Sienna Miller and Kiera Knightley at the 2008 Edinburgh Film Festival. Photo by Chris.
"He said, ‘Take your bra off,' and I said, ‘All right then'." - Kiera Knightley, Edinburgh Castle, 18 June 2008
In any other context, and from anyone else, this might sound a gullible admission. But Knightley’s refreshing attitude to sexuality is quite disarming. She is responding to a press conference question about a topless scene in The Edge Of Love, the ‘he’ being director John Fowler. She elaborates, saying she hates it when actresses leave their bras on in films. The scene is well done. I haven’t heard anyone complain. It makes for entertaining interviews. But at a time when her acting skills are becoming impressive, it would be nice to hear her talk about something more substantial.
When asked about her singing in the film (which, again, is rather good) she replies that she had to have 'a couple of shots of vodka' first. I then asked her about her acting technique. How she approached a particularly emotion-filled scene (moving from holding a dead woman in her arms to Cillian Murphy taking her in his). She brushed it off with, “just following great lines” – casting an adoring glance at her scriptwriter mother. If I’d been quicker off the mark, I would have retorted, “So no acting involved then – you’re just fed the lines?” But perhaps it is Keira Knightley’s way of playing the film star. A sort of modern brunette version of dumb blonde. For at a mere 23 years old she is building formidable celebrity status. I wonder if there might be more to that wide-mouthed smile and slightly amazed look. Is it just the persona? Knightley has succeeded in cleaving a reputation that seems to many out of all proportion to her accomplishments. Only a very few female icons make it by appearing ‘intelligent’. Somehow, intelligent still doesn’t sell as well.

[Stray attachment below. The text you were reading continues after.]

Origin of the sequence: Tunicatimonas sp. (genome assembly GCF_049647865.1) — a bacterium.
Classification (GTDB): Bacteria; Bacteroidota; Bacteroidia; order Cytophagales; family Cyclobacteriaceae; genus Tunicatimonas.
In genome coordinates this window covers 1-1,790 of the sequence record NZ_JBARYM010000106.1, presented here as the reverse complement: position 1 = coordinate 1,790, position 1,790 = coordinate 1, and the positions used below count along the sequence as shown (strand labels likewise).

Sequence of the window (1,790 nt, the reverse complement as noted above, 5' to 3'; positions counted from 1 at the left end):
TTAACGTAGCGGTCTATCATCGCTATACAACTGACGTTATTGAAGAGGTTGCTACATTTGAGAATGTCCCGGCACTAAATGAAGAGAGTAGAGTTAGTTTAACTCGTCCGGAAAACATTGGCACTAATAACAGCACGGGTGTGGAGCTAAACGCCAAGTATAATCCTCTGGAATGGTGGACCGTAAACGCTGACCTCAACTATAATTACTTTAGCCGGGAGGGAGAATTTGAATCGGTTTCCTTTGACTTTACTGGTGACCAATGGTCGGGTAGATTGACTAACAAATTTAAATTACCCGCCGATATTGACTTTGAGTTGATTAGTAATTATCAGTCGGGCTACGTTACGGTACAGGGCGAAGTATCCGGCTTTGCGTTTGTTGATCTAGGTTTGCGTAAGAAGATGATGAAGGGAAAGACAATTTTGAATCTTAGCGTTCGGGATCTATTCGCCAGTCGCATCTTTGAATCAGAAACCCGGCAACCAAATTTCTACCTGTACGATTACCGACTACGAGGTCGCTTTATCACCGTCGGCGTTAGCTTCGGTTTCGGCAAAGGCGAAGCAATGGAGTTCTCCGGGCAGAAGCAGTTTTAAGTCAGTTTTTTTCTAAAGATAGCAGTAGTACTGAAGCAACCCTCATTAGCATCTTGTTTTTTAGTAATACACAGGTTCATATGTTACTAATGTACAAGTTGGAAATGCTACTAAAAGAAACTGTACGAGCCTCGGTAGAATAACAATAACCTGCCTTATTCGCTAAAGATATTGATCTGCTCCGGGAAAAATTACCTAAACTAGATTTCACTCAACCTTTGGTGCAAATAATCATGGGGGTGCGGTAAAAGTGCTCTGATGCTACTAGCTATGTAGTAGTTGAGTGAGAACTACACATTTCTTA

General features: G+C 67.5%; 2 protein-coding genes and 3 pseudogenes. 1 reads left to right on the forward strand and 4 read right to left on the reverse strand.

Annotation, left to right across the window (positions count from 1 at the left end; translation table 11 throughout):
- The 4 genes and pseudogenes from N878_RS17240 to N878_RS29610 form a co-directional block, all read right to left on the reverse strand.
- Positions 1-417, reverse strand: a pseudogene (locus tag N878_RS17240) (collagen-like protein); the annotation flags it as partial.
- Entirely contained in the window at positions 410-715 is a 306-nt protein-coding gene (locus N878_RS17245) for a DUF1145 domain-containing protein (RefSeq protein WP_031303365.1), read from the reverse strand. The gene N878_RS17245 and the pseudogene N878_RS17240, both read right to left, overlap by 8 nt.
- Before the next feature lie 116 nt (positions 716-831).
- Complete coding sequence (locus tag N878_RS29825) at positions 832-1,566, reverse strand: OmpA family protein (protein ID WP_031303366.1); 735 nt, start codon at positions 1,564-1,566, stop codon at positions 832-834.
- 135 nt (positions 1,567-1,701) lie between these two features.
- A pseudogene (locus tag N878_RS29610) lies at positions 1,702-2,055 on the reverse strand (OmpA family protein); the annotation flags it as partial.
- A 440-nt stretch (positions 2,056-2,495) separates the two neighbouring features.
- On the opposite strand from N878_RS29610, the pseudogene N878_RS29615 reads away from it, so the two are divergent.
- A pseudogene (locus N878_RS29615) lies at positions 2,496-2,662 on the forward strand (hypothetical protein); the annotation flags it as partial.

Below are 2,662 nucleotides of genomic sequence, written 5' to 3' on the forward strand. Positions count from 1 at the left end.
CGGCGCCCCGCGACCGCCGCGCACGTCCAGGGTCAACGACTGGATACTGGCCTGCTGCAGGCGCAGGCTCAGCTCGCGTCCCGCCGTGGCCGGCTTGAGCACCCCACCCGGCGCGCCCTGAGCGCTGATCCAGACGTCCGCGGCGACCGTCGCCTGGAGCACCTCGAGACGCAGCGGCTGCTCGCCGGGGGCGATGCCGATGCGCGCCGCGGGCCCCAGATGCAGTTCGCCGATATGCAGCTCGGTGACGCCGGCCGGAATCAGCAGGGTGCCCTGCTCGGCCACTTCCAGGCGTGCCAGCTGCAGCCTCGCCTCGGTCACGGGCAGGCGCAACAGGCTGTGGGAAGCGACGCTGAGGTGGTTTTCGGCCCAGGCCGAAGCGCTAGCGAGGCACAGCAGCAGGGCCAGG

As a lover of poetry and cinema I enjoyed the film immensely. Twice. But both at press screenings. I love the way it makes Dylan Thomas accessible. Its vibrant portrayal of poetry as physical, almost visceral. Yet many reviewers totally ignore the literary aspect. At the public screening, Edinburgh’s star-studded international premiere, I saw a different side. True, Dylan fans were out in force – three ladies I spoke to had journeyed from Carlisle just to see this one film. They queued with tickets for best seats an hour and a half before the start. Yet arty director John Maybury introduces his film about one of our greatest poets wryly. He says, “This is my version of a chick flick.” Which is exactly how it is being marketed. Presumably more folk will pay to see a feelgood melodrama than to be encouraged to think about literature. I try watching it with that mindset. The poetry fades into the background. It becomes nothing more than female bonding, gushings of emotion, and hysterical concerns over who-slept-with-who. Which is a shame. If you watch it as a portrait of the artist’s character it is much more rewarding. And it makes a lot more sense. (Maybury is famous for his portrait of painter Francis Bacon, starring Derek Jacobi and Tilda Swinton – not exactly lightweight.)
But opening nights are about stars. Knightley and co-star Sienna Miller both dazzle on the red carpet, which has been specially lengthened for this event. There are people here from all over the world. The premiere is followed by an exclusive party and the festival gets well and truly underway.